Current yield is about 5-15Gb. There are a few labs that have successfully run >10Gb runs through careful sample prep, purification, and removal of short sequences (<500bp).

            Current accuracy is about 85-95%; consensus accuracy is about 97-99%. Accuracy will improve over time for existing sequencing runs/data via re-basecalling with the implementation of improved sequencing models.

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            • #7
              @gringer: In addition to the pure cost/yield for MinION can you comment on (if you have experience) chances of MinION data successfully able to "close" the microbial genomes? That appears to be a requirement in the original question.

              Based on data I have seen for PacBio the chances of that being achieved are pretty good. We are just getting out feet wet with MinION.

              Comment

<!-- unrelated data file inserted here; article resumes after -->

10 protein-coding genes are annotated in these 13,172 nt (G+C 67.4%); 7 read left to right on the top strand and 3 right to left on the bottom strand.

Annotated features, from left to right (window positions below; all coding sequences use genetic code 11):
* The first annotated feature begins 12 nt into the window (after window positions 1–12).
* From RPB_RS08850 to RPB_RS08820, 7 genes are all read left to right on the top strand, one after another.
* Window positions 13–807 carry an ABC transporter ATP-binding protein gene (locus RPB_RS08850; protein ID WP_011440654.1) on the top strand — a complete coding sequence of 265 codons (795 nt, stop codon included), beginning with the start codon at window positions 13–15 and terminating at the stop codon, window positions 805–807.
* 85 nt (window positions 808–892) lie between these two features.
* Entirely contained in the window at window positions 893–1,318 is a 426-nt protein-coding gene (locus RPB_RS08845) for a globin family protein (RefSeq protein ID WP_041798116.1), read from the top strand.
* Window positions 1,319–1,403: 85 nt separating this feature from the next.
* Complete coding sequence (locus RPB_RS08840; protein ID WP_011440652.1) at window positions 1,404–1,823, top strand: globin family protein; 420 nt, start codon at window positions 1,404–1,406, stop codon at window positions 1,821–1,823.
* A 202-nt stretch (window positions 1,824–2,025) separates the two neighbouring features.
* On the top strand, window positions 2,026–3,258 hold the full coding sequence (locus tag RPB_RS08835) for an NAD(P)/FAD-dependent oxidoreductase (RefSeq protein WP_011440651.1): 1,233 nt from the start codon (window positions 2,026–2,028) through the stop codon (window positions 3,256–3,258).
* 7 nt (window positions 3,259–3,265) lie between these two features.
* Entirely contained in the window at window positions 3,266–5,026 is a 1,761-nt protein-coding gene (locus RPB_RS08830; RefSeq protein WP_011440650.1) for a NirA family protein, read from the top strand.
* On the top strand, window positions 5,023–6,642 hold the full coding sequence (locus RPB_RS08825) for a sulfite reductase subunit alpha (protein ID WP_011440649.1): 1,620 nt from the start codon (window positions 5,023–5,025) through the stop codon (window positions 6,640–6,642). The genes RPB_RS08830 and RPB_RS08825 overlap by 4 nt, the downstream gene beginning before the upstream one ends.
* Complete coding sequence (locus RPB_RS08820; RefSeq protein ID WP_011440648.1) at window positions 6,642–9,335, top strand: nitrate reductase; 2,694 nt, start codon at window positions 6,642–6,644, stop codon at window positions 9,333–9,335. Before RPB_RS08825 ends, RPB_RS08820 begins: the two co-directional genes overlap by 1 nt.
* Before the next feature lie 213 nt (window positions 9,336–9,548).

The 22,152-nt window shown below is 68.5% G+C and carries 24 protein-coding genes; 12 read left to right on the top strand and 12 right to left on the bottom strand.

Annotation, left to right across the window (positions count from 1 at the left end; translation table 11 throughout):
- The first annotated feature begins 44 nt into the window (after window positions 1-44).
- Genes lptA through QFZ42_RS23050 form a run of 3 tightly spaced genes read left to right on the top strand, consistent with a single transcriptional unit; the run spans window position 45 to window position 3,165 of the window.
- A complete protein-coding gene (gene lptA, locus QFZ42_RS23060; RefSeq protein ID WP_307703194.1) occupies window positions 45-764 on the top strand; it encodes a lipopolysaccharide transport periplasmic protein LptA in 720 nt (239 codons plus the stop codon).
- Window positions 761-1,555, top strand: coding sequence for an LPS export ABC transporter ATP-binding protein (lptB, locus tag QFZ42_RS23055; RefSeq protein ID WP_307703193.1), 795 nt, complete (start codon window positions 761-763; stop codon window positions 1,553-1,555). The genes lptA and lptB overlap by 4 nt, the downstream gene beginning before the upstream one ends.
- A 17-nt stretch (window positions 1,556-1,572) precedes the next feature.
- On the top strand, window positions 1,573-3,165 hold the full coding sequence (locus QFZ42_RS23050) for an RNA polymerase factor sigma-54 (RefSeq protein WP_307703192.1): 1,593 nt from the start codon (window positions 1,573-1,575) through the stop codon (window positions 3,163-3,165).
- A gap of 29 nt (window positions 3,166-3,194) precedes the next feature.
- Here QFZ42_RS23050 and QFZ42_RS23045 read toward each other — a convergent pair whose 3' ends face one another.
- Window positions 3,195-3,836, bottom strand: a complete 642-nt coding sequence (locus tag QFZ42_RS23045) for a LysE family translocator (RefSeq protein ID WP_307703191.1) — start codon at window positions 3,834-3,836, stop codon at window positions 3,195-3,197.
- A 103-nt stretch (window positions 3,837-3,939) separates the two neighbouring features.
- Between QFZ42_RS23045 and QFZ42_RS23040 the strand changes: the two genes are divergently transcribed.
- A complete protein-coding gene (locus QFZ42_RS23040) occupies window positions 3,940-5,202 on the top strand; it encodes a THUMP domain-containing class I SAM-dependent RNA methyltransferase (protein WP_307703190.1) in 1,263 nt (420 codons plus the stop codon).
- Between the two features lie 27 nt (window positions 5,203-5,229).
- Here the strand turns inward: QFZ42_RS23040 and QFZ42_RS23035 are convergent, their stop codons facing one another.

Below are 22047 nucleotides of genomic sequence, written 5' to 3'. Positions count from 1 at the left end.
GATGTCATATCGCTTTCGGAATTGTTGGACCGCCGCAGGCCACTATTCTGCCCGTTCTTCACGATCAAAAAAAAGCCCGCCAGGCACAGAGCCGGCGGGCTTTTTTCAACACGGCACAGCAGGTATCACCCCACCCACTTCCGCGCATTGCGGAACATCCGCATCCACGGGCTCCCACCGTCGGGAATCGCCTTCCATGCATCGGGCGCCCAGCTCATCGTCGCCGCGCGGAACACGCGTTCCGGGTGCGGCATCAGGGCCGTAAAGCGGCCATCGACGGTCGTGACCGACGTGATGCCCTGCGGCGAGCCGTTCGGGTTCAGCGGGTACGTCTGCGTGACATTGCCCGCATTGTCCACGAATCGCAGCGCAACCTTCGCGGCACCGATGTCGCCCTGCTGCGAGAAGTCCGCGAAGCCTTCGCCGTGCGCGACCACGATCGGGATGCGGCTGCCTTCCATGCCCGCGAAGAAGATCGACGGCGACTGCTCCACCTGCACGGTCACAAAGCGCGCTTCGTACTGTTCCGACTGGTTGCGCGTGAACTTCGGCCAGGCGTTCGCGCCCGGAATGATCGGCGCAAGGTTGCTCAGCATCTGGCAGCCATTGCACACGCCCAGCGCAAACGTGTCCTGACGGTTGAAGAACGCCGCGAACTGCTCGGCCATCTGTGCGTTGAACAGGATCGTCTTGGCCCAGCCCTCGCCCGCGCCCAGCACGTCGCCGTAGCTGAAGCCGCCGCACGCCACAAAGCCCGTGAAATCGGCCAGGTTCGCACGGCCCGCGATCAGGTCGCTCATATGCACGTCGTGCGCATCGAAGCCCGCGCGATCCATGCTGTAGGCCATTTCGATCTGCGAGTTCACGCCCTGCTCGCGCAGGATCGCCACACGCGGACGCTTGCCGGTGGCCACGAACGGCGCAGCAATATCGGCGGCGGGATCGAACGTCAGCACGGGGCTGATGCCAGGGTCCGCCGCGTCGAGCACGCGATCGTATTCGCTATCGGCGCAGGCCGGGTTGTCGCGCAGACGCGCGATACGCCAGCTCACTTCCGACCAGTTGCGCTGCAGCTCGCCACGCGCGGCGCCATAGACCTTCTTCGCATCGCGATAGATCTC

• #8
                Based on my experience using MinIon reads, especially those that are 2D, it is easier to close 2-10 Mb genomes when compared to Sequel. The error rate of MinIon is considerably lower. This said I'm not sure how relevant it is right now as it cannot be sold commercially.

                Originally posted by GenoMax View Post
                @gringer: In addition to the pure cost/yield for MinION can you comment on (if you have experience) chances of MinION data successfully able to "close" the microbial genomes? That appears to be a requirement in the original question.

                Based on data I have seen for PacBio the chances of that being achieved are pretty good. We are just getting out feet wet with MinION.

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                • #9
                  Nanopore isn't able to generate a full-length read per bacterial genome yet, but Nick Loman has had one run where he found 7 reads that covered the whole E. coli genome.